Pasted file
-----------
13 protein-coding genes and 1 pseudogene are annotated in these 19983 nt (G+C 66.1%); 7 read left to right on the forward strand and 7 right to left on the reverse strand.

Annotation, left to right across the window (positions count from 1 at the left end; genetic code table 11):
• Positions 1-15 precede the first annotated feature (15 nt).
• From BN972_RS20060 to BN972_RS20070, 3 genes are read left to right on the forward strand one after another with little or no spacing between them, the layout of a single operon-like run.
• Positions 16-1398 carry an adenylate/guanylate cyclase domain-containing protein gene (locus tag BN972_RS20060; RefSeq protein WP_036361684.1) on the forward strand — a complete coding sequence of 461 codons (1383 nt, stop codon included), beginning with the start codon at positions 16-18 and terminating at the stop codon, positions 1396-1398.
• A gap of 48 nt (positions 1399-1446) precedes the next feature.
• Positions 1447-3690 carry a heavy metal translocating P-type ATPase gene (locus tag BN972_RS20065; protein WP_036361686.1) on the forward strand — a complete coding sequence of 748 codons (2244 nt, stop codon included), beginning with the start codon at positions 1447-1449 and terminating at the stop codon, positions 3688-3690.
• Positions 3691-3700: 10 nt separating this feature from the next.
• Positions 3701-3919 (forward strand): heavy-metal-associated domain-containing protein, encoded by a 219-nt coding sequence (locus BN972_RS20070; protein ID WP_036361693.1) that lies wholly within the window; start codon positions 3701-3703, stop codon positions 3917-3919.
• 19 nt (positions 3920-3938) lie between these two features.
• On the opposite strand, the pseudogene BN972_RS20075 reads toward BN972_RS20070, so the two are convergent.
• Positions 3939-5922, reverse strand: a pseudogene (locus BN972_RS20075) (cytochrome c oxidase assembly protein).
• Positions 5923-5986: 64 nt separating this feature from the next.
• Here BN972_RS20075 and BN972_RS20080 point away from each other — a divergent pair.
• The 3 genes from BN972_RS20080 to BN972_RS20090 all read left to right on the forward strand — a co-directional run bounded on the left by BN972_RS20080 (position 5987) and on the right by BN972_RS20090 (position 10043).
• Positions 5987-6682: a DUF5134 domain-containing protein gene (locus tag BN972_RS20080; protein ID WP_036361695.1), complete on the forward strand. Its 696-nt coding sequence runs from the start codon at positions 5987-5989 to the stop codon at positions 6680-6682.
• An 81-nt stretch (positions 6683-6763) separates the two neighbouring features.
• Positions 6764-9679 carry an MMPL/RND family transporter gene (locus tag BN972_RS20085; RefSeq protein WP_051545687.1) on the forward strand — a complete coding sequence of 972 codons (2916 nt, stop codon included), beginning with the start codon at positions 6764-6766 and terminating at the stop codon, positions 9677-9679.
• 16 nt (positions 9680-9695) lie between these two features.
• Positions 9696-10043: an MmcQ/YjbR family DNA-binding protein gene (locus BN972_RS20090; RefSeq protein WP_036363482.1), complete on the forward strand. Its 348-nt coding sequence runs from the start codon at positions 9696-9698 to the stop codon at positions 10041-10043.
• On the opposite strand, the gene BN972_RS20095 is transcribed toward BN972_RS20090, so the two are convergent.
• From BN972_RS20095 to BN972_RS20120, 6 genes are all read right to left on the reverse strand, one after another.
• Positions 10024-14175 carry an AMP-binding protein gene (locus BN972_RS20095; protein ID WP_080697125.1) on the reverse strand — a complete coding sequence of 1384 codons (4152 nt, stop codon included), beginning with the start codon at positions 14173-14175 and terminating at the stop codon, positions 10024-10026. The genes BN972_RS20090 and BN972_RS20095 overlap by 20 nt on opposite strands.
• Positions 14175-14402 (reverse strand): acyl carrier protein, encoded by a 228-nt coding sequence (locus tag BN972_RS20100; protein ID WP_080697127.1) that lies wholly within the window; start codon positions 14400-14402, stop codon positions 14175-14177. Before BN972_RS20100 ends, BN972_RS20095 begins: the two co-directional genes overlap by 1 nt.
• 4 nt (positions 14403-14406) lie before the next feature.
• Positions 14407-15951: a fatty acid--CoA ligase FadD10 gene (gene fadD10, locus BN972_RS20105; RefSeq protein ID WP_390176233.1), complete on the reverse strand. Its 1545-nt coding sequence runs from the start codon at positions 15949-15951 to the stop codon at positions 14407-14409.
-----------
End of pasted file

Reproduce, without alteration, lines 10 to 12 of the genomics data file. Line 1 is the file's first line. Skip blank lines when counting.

• 19 nt (positions 3920-3938) lie between these two features.
• On the opposite strand, the pseudogene BN972_RS20075 reads toward BN972_RS20070, so the two are convergent.
• Positions 3939-5922, reverse strand: a pseudogene (locus BN972_RS20075) (cytochrome c oxidase assembly protein).